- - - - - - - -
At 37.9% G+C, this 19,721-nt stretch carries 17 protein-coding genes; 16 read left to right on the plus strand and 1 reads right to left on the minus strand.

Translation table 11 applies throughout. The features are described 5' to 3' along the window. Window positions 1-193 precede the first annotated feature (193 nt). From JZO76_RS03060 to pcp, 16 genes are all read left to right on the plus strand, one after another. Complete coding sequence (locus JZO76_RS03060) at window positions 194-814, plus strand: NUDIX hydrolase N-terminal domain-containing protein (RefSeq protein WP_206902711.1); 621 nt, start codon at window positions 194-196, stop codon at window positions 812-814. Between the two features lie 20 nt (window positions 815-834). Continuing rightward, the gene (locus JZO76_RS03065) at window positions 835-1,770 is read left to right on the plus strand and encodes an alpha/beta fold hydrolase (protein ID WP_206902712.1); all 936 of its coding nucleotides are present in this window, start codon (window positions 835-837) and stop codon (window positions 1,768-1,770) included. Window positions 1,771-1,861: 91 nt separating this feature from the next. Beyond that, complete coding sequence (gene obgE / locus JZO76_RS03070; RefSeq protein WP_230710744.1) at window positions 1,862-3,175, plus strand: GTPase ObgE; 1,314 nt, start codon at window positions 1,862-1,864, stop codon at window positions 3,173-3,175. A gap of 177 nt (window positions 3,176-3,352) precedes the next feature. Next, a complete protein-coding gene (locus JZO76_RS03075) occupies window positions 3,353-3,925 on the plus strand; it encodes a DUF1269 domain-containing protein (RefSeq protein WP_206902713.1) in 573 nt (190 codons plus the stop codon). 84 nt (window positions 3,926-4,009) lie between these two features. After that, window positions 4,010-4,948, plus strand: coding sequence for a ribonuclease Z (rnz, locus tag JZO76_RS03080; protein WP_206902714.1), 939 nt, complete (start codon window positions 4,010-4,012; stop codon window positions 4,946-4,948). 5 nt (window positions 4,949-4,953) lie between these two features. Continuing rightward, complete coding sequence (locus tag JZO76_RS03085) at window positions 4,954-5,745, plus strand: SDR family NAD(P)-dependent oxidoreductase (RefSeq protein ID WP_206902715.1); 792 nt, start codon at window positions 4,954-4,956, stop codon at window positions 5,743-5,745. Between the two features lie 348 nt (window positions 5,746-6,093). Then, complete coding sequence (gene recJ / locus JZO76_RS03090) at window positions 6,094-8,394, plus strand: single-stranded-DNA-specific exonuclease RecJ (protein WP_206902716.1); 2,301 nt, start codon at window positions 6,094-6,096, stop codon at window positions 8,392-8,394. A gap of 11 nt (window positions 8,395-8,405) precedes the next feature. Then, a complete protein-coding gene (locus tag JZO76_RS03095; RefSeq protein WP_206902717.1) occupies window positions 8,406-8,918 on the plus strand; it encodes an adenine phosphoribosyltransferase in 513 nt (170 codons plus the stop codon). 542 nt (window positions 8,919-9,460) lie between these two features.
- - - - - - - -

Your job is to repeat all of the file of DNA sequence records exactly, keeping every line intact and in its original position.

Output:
At 37.9% G+C, this 19,721-nt stretch carries 17 protein-coding genes; 16 read left to right on the plus strand and 1 reads right to left on the minus strand.

Translation table 11 applies throughout. The features are described 5' to 3' along the window. Window positions 1-193 precede the first annotated feature (193 nt). From JZO76_RS03060 to pcp, 16 genes are all read left to right on the plus strand, one after another. Complete coding sequence (locus JZO76_RS03060) at window positions 194-814, plus strand: NUDIX hydrolase N-terminal domain-containing protein (RefSeq protein WP_206902711.1); 621 nt, start codon at window positions 194-196, stop codon at window positions 812-814. Between the two features lie 20 nt (window positions 815-834). Continuing rightward, the gene (locus JZO76_RS03065) at window positions 835-1,770 is read left to right on the plus strand and encodes an alpha/beta fold hydrolase (protein ID WP_206902712.1); all 936 of its coding nucleotides are present in this window, start codon (window positions 835-837) and stop codon (window positions 1,768-1,770) included. Window positions 1,771-1,861: 91 nt separating this feature from the next. Beyond that, complete coding sequence (gene obgE / locus JZO76_RS03070; RefSeq protein WP_230710744.1) at window positions 1,862-3,175, plus strand: GTPase ObgE; 1,314 nt, start codon at window positions 1,862-1,864, stop codon at window positions 3,173-3,175. A gap of 177 nt (window positions 3,176-3,352) precedes the next feature. Next, a complete protein-coding gene (locus JZO76_RS03075) occupies window positions 3,353-3,925 on the plus strand; it encodes a DUF1269 domain-containing protein (RefSeq protein WP_206902713.1) in 573 nt (190 codons plus the stop codon). 84 nt (window positions 3,926-4,009) lie between these two features. After that, window positions 4,010-4,948, plus strand: coding sequence for a ribonuclease Z (rnz, locus tag JZO76_RS03080; protein WP_206902714.1), 939 nt, complete (start codon window positions 4,010-4,012; stop codon window positions 4,946-4,948). 5 nt (window positions 4,949-4,953) lie between these two features. Continuing rightward, complete coding sequence (locus tag JZO76_RS03085) at window positions 4,954-5,745, plus strand: SDR family NAD(P)-dependent oxidoreductase (RefSeq protein ID WP_206902715.1); 792 nt, start codon at window positions 4,954-4,956, stop codon at window positions 5,743-5,745. Between the two features lie 348 nt (window positions 5,746-6,093). Then, complete coding sequence (gene recJ / locus JZO76_RS03090) at window positions 6,094-8,394, plus strand: single-stranded-DNA-specific exonuclease RecJ (protein WP_206902716.1); 2,301 nt, start codon at window positions 6,094-6,096, stop codon at window positions 8,392-8,394. A gap of 11 nt (window positions 8,395-8,405) precedes the next feature. Then, a complete protein-coding gene (locus tag JZO76_RS03095; RefSeq protein WP_206902717.1) occupies window positions 8,406-8,918 on the plus strand; it encodes an adenine phosphoribosyltransferase in 513 nt (170 codons plus the stop codon). 542 nt (window positions 8,919-9,460) lie between these two features.